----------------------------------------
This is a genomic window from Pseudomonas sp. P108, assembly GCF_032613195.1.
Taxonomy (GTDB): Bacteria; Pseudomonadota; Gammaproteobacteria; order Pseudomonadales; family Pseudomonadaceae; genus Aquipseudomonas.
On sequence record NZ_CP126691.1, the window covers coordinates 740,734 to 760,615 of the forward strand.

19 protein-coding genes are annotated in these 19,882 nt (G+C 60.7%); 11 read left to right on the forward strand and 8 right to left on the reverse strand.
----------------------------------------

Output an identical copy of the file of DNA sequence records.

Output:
This is a genomic window from Pseudomonas sp. P108, assembly GCF_032613195.1.
Taxonomy (GTDB): Bacteria; Pseudomonadota; Gammaproteobacteria; order Pseudomonadales; family Pseudomonadaceae; genus Aquipseudomonas.
On sequence record NZ_CP126691.1, the window covers coordinates 740,734 to 760,615 of the forward strand.

19 protein-coding genes are annotated in these 19,882 nt (G+C 60.7%); 11 read left to right on the forward strand and 8 right to left on the reverse strand.